8. Louis Latour
Really high-toned nose, some flowers and very, very pretty. In the mouth it starts round and understated, but grows and grows, unleashing a super flavour of green-tinged fruit that drives right through the minerality.
Pale lemon colour. Modest aromas, with faint toast. Round, with beautiful minerality and clarity. Faint phenolic bitterness and lovely flowing acidity – there’s an almost Chablis sweetness to the acidity. Lovely wine!
Medium-pale colour. Round and comfortable aromatics, perhaps a hint of sulfur too. Here is lovely richness and impressive density – but it manages to grow even more in the mid-palate. Super-intense and with fine length.
Medium-pale lemon-yellow. Ouf! Very prominent fruit on the nose slowly settles adding a floral dimension too. Silky, mineral and direct – as opposed to round. I like this very much – great finish too.
13. Remoissenet Diamond Jubilee
A wide, slightly phenolic nose. Round, with super acidity which also displays a Chablis style mouth-watering sweetness – but with super intensity. Lovely finishing length.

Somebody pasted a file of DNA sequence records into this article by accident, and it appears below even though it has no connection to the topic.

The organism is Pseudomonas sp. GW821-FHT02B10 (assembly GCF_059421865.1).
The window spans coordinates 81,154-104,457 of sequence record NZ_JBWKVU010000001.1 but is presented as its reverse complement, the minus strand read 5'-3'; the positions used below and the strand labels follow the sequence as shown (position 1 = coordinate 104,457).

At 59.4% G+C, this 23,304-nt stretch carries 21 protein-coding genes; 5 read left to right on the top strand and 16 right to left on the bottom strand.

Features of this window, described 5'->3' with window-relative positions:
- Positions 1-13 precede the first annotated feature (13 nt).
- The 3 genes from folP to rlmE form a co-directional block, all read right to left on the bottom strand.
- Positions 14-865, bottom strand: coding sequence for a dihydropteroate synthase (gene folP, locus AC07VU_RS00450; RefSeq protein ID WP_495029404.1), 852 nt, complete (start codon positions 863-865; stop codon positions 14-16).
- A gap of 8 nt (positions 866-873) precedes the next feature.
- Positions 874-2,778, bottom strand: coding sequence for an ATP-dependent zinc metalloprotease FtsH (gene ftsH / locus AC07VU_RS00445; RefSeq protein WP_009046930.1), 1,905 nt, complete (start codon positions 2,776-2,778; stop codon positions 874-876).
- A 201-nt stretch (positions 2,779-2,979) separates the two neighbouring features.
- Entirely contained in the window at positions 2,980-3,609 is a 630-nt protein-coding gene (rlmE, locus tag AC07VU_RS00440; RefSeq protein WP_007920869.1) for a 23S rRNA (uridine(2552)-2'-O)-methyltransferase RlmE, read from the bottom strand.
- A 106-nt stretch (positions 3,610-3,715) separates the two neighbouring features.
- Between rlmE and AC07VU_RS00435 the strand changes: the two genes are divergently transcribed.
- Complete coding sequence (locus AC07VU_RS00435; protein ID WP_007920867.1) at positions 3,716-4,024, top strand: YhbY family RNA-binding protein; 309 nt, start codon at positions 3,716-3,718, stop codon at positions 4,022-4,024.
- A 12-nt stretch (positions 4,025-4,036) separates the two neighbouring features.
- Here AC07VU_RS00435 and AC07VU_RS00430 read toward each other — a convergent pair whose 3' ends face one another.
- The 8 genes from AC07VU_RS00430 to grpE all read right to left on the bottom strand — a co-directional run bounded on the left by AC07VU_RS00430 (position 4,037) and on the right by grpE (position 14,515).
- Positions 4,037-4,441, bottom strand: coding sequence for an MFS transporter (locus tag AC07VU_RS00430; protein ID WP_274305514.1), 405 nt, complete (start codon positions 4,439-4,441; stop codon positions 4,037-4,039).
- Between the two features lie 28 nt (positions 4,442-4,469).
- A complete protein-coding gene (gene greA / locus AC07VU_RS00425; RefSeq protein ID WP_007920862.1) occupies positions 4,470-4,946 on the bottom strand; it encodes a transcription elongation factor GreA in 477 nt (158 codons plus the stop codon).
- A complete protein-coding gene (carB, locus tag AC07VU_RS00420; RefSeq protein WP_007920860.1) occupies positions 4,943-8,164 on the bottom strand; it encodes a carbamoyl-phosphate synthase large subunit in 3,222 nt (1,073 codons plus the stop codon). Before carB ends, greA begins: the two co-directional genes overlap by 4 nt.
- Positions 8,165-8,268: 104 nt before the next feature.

14. Chanson – Corton-Vergennes
Lemon-yellow colour. The nose has width and a little toast aroma – plenty of depth too. Wide and silky in the mouth, always growing in intensity. Powerful green fruit flavour. Long but perhaps less intense in the finish. Tasty wine.
15. du Pavillon
Medium-pale lemon-yellow. Toffee amongst a round, though slightly uncommunicative, nose. The palate is round and rather silky with plenty of richness – amongst the most here. Lovely finishing complexity too. Compared to many here I might like a little more freshness – but in isolation it really doesn’t need it…
And – of-course just for the record – the crowd scores below might be interesting for you. It seems that they were skewed a little by the (majority) antipodean dislike of some phenolic flavour/texture. I find that interesting, because I like a little of that – but the table below is what it is: An easy win for winemaker Fabrice Lesne of Au Pied de Mont Chauve. Congratulations Fabrice!